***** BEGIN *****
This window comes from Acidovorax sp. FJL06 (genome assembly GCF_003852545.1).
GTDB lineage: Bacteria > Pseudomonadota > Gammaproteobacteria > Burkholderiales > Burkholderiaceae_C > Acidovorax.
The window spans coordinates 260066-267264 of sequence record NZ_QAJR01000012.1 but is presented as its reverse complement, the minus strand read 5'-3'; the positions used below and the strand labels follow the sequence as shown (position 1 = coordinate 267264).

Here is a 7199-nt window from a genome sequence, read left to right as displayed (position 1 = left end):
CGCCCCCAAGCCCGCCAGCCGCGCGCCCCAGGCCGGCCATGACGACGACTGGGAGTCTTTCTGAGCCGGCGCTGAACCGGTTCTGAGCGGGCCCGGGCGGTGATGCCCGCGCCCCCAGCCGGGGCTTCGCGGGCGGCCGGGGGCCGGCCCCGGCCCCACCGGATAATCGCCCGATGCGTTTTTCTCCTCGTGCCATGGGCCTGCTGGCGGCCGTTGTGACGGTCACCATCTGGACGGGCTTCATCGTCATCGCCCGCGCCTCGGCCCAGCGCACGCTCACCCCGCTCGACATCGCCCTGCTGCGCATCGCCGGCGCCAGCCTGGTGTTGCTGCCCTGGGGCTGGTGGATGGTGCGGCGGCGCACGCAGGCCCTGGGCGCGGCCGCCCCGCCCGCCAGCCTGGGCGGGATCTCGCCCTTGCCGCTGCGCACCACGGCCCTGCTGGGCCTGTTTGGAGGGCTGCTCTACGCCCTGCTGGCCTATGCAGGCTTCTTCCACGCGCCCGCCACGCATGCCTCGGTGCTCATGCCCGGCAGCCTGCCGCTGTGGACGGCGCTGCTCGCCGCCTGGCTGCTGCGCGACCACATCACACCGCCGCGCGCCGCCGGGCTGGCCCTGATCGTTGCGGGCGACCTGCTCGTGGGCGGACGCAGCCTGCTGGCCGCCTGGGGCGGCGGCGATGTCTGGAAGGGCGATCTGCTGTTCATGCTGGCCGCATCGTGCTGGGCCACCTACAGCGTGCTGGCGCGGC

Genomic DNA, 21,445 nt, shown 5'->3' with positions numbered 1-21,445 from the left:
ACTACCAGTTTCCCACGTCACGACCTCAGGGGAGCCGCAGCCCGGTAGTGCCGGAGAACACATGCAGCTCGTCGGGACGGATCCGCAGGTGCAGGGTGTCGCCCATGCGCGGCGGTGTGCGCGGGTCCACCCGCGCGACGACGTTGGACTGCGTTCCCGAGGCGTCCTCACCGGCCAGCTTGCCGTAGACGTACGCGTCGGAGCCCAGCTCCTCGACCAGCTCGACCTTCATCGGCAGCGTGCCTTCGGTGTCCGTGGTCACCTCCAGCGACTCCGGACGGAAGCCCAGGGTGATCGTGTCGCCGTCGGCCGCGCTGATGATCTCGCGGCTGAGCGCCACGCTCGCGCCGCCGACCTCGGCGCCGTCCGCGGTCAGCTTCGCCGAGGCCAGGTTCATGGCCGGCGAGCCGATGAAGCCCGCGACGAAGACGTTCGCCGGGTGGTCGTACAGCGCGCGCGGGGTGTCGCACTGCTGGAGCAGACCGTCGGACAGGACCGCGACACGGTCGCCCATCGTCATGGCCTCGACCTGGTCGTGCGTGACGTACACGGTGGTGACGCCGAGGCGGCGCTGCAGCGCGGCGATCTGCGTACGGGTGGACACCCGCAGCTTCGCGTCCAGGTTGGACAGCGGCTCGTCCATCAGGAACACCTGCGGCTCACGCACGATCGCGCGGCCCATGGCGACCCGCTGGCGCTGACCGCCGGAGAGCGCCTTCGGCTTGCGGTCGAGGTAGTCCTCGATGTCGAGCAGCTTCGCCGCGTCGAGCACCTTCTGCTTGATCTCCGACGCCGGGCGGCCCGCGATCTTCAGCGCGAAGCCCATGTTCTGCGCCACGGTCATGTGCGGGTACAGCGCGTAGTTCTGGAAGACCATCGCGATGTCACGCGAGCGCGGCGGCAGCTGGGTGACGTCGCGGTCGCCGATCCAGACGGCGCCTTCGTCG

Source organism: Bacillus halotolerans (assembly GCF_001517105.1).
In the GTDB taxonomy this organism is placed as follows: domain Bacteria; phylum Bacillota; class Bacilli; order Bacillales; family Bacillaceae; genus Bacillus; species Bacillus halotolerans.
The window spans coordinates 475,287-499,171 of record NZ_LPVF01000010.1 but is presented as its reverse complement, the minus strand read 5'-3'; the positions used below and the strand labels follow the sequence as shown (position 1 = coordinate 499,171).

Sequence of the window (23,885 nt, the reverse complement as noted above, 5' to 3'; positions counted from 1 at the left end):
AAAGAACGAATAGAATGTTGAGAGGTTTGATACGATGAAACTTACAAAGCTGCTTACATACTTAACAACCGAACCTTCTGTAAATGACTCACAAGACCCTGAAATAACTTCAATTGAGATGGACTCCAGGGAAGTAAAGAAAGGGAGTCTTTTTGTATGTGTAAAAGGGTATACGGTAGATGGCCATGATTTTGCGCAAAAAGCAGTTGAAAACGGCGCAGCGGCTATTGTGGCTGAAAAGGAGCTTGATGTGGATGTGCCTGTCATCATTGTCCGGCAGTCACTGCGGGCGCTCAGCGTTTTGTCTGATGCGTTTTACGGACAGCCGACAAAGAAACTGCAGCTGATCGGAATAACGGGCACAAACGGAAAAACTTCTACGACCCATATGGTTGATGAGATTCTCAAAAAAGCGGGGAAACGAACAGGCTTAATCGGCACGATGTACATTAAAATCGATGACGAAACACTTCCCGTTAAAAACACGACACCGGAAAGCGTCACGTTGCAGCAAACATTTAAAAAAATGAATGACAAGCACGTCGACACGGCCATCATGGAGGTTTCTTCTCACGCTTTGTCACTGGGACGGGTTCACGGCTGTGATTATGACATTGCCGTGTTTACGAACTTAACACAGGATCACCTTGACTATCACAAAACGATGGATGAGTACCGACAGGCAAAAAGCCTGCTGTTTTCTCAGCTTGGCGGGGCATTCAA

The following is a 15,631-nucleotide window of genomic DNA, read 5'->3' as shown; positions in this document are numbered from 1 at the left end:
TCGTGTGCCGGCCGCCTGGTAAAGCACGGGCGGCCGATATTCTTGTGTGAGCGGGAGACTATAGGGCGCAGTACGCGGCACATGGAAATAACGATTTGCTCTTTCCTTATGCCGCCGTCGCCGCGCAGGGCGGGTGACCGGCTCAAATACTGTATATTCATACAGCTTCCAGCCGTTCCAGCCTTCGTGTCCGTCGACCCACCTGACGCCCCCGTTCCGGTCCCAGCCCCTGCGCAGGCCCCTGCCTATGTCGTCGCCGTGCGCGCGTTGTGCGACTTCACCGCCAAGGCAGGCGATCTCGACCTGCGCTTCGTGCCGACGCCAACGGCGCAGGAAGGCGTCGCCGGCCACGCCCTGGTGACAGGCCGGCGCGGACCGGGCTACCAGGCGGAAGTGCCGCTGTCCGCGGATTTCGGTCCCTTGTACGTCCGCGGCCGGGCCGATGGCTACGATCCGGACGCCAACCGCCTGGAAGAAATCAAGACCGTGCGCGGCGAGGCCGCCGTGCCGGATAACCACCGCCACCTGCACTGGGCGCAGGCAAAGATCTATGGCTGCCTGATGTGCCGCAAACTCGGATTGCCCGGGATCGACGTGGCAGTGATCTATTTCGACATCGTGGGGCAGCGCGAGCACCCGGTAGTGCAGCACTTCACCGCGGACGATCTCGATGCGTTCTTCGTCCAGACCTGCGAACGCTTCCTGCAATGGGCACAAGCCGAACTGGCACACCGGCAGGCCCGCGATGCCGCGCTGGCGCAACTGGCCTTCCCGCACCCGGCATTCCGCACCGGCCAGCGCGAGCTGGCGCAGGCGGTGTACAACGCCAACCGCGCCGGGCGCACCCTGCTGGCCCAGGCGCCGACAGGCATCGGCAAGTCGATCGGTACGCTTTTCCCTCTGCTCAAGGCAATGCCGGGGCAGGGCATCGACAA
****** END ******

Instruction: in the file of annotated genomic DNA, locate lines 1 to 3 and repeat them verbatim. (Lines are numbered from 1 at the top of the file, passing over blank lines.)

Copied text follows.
This window comes from Acidovorax sp. FJL06 (genome assembly GCF_003852545.1).
GTDB lineage: Bacteria > Pseudomonadota > Gammaproteobacteria > Burkholderiales > Burkholderiaceae_C > Acidovorax.
The window spans coordinates 260066-267264 of sequence record NZ_QAJR01000012.1 but is presented as its reverse complement, the minus strand read 5'-3'; the positions used below and the strand labels follow the sequence as shown (position 1 = coordinate 267264).